Strengths and Weaknesses
The military arguments against Taiwan’s investment in a new submarine fleet are substantial. Even when all eight vessels are built, they will be vastly outnumbered by their PLA Navy equivalents and face being smothered by Beijing’s wider anti-submarine warfare capability. Submarines are also highly vulnerable when in port – as Russia’s recent effective loss of a Kilo-class submarine in Sevastopol to Ukrainian cruise missiles underlined – and even when absent, their support facilities are easily targetable. This eliminates the potential for Taipei to mount any form of independent sustained submarine campaign.
Despite this, experience shows that diesel-electric submarines can force much larger and more capable fleets to expend major effort in countering them. During the 1982 Falklands War, the Royal Navy never managed to sink the Argentine submarine ARA San Luis despite extensive anti-submarine warfare (ASW) patrols and munitions expenditure, although the British were admittedly primarily trained and equipped to hunt noisy Soviet nuclear-powered submarines rather than quieter conventional vessels. The United States also had a sobering experience when one of its carriers was “sunk” during a training exercise with the Swedish Navy, notwithstanding that the conventionally powered submarine in question had an air-independent propulsion system that Taiwanese vessels will for the moment apparently lack.
The peacetime vulnerability of Taipei’s submarine force in home ports could to some extent be mitigated by a sustained program of patrols ensuring two or three were always at sea. The requirement for preparation for an attack also makes a “bolt-from-the-blue” strike by the PLA difficult to carry out, and such early warning could allow for additional submarines to deploy. The sustainability of the force in an all-out conflict is a more intractable problem given the near-inevitable destruction, blockade, or even capture of Taiwan’s ports, but making pre-war arrangements for any submarines that survived their initial encounters with Beijing’s forces to fall back to U.S. or Japanese bases to resupply could help mitigate this.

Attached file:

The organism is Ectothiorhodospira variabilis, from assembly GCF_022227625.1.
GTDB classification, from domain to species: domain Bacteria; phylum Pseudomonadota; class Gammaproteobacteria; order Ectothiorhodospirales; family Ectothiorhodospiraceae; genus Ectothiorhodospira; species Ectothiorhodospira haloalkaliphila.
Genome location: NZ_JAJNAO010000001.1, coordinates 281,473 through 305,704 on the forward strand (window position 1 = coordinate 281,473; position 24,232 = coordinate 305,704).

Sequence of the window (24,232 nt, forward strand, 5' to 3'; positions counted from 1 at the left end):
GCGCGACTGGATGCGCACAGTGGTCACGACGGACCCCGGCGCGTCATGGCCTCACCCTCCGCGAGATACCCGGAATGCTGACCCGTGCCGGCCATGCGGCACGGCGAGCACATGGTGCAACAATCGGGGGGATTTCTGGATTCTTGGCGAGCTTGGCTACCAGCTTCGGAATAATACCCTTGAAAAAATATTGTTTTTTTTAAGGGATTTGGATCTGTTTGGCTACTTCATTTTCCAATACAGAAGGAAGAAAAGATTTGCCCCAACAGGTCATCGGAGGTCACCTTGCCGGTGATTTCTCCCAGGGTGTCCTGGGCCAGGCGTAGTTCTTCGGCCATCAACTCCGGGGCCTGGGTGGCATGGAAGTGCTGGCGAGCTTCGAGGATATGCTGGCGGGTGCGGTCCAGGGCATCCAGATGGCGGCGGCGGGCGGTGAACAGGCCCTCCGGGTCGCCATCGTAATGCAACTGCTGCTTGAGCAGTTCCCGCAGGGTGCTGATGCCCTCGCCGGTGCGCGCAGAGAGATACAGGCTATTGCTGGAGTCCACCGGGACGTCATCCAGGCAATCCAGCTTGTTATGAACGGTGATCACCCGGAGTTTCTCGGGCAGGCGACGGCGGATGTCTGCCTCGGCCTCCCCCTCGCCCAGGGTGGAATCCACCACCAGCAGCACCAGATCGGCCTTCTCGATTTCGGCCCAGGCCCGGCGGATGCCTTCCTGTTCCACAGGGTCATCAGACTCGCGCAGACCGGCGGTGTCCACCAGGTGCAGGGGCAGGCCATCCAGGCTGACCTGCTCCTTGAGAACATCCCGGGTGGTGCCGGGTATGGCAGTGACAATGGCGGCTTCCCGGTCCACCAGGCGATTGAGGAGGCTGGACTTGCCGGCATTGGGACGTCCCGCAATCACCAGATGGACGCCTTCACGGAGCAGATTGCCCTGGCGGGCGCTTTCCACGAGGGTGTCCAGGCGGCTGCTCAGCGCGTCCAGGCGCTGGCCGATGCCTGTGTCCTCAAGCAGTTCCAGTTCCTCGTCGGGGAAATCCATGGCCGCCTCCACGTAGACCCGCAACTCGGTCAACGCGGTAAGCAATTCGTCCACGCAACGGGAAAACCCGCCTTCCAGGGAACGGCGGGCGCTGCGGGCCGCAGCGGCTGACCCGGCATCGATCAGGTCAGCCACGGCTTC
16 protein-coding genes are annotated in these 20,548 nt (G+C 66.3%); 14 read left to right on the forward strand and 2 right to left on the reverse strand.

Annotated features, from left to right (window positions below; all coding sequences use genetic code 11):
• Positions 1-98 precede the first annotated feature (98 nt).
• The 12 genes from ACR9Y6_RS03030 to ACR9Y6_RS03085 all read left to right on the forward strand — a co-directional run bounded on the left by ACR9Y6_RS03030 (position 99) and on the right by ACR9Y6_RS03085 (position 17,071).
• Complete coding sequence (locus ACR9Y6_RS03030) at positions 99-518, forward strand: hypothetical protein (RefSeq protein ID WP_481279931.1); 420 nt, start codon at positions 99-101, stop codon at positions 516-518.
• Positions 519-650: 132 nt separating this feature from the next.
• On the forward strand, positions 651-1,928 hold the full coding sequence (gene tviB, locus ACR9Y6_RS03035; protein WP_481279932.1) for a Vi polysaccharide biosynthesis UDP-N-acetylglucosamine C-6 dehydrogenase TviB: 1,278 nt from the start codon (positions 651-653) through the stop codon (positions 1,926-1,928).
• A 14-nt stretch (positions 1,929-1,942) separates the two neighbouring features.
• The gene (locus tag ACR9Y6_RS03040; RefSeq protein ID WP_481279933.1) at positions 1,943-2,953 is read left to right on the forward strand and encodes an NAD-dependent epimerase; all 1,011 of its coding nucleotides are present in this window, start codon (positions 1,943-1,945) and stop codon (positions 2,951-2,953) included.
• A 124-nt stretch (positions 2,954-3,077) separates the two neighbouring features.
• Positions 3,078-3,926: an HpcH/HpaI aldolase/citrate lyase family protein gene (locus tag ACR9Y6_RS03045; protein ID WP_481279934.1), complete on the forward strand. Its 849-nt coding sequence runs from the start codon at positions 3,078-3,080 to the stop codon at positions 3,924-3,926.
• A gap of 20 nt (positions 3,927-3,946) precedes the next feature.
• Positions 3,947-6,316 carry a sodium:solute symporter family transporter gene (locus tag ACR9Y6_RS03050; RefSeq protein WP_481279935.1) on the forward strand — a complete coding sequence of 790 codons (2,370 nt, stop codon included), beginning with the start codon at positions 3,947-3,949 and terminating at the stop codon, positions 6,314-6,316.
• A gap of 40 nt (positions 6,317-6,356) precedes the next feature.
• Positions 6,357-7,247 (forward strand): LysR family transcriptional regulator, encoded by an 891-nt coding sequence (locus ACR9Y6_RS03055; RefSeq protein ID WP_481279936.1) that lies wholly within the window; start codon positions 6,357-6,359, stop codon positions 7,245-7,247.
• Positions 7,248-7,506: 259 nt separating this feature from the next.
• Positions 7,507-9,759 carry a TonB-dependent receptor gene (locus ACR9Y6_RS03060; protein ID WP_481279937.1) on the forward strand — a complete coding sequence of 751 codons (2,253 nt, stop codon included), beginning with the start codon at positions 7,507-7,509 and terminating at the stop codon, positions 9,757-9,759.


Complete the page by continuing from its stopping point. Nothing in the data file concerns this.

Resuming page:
Wartime operations by the submarines could include reconnaissance, sinking surface ships and submarines, minelaying, and special forces support. Nevertheless, it remains the case that in the event of an all-out attempt to capture Taiwan, it would be the U.S. Navy and potentially the Japanese Maritime Self-Defense Force that would be the main allied players under the sea. Just as Estonia has its NATO partners provide combat aircraft for its defense so it can focus on its ground forces, it may be best for the ROC Armed Forces to specialize by providing the type of local capability centered on immediate territorial defense that its allies cannot supply quickly.
The main counter to this argument is that there is significant value in a submarine force beyond wartime taskings. In peacetime, they can provide sustained intelligence on PLA forces in the region while being less susceptible to interference than drones owing to the higher escalation risk of attacking crewed vessels. In contingencies less serious than an all-out invasion attempt, they also complicate China’s risk calculus. Removing the threat of submarine attack would simplify the mission of a PLA force seeking to accomplish limited goals such as the capture of Taiwan’s offshore islands or territory in the South China Sea.
A Matter of Time
Perhaps the most potent case against the IDS program is one of timescale. The future ROCS Hai Kun still has to undergo further fitting out and testing, with delivery occurring before the end of 2024 if everything goes to plan. The second vessel is due in 2027, with the timetable for the remaining six uncertain.
Much has been made of China’s reported intention to be ready to invade Taiwan by 2027. While the relevance of this is disputable – simply having a capability does not necessarily result in action – it does suggest that the IDS program may not deliver what it promises with sufficient haste. Even should the fleet become fully operational, it may be that the PLA’s ASW capability will in the foreseeable future advance to the point that any type of large submarine operations near China’s coastline are impossible.
Blanket dismissal of the value of Taiwan’s new submarines is unwarranted, and they are likely to make a useful medium-term contribution to the defense of Taiwan They are also not the overwhelming drain on the wider, necessary, and still far from complete pivot toward less costly asymmetric systems some depict them as. Nevertheless, they will only be one small component in the international military force that needs to maintain deterrence and if necessary, prevail in conflict.